A federal judge on Tuesday approved a settlement in the wrongful-death lawsuit filed by the parents of Michael Brown, an unarmed, black 18-year-old, whose fatal shooting by a white police officer nearly three years ago in Ferguson, Missouri, set off months of protests.
Financial terms of the settlement approved by U.S. District Judge E. Richard Webber were not disclosed. Anthony Gray, the attorney for Brown's parents, declined comment, as did Ferguson Mayor James Knowles III.
Michael Brown Sr. and Lezley McSpadden sued the city, former Police Chief Tom Jackson and former police officer Darren Wilson in 2015. They argued that the death of their son deprived them of financial support through his future potential wages.
Their lawsuit also described the police culture in Ferguson as hostile to black residents, and said Wilson used excessive and unreasonable force in fatally shooting Brown during an Aug. 9, 2014, confrontation on a street.
Ferguson, Jackson and Wilson denied the allegations.
Wilson was cleared of wrongdoing, but the shooting led to sometimes violent unrest in Ferguson, a St. Louis suburb. Wilson resigned from the police force in November 2014, soon after a St. Louis County grand jury announced he would not be indicted. The U.S. Department of Justice also found no grounds to prosecute Wilson.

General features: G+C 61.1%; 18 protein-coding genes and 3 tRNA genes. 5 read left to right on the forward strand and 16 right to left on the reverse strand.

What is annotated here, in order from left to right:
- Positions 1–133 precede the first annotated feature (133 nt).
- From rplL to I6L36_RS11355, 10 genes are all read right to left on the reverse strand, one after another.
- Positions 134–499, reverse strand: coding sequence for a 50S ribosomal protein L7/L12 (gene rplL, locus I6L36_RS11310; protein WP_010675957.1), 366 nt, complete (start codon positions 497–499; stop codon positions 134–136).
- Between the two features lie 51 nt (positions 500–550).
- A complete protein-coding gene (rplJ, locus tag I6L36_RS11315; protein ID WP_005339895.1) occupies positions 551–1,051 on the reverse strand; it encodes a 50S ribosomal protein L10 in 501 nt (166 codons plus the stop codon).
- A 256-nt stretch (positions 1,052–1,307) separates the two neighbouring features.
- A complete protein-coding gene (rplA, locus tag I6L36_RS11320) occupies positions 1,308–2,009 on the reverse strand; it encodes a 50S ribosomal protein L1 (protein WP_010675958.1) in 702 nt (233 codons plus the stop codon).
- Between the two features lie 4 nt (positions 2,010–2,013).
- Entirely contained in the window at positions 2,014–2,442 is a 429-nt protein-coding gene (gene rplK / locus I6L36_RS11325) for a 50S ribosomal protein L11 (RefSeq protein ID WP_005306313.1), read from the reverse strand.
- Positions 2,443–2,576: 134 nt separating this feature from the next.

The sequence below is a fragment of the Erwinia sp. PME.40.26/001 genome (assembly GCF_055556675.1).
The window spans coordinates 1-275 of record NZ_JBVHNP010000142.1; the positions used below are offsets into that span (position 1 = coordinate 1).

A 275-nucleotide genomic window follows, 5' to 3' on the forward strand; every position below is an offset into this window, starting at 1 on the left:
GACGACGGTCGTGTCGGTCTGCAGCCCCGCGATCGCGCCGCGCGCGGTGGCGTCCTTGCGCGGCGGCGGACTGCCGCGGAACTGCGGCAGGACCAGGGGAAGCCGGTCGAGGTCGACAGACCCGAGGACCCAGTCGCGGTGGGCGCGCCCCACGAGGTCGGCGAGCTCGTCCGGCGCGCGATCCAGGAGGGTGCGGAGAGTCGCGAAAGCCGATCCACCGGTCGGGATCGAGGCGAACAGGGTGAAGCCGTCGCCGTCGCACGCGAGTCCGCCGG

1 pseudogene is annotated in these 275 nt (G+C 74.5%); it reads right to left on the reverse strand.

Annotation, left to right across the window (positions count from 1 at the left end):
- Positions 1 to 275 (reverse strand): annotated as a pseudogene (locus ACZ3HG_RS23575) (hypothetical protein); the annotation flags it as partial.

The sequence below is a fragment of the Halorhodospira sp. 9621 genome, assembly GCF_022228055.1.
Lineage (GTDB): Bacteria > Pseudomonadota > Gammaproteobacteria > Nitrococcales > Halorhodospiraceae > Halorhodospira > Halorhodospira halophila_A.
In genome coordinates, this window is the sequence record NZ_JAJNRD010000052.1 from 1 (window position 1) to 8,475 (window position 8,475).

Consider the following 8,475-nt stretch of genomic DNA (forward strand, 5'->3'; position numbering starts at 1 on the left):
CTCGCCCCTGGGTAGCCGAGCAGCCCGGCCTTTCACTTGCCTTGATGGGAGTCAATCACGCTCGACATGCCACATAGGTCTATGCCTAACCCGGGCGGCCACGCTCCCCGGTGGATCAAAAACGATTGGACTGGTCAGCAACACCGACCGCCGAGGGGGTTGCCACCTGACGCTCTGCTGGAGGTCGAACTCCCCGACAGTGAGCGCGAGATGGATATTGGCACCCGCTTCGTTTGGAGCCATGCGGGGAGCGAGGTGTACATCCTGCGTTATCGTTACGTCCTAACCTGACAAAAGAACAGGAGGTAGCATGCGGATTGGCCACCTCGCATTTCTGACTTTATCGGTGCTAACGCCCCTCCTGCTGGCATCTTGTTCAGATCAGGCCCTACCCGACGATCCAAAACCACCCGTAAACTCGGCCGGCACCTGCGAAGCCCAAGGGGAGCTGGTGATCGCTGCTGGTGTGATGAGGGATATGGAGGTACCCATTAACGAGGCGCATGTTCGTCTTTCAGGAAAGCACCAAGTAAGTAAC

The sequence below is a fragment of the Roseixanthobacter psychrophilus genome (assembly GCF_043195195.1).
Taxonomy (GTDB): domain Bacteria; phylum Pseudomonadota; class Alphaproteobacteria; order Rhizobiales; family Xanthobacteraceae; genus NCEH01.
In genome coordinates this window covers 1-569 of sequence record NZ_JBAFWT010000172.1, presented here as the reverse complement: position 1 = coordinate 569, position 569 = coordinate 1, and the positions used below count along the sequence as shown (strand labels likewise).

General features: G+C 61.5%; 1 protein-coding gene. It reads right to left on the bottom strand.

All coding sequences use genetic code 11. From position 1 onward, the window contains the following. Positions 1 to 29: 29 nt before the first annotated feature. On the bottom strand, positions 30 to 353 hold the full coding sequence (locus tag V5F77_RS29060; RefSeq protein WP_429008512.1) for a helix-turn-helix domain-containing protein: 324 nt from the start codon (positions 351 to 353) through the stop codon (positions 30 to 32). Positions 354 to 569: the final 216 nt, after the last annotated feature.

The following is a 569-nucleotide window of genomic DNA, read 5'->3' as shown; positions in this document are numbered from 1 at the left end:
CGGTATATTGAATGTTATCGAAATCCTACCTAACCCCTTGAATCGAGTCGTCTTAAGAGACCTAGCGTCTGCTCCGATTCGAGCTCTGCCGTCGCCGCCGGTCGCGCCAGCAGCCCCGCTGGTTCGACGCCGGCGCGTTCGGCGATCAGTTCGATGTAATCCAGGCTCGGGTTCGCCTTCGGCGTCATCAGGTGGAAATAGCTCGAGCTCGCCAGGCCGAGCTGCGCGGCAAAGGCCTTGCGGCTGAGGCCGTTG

But the investigation led to a Justice Department lawsuit over racially biased police and court practices. A settlement calls for significant changes in operations, including sensitivity training for officers, adoption of community policing techniques, court reforms and other measures.
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The process is expected to cost more than $2 million and could take years.
Webber's three-page ruling discloses nothing about the settlement amount, but said it is "fair and reasonable compensation for this wrongful death claim and is in the best interests of each Plaintiff," with the money to be split between Michael Brown Sr. and McSpadden.
Webber also wrote that the agreement "shall remain sealed by this Court and shall be considered a closed record" because disclosure of the information "could jeopardize the safety of individuals involved in this matter, whether as witnesses, parties, or investigators." He did not elaborate.
Settlements involving public money and public entities such as cities are typically open under Missouri law, but Webber wrote that the value of opening the record "is outweighed by the adverse impact to Plaintiffs."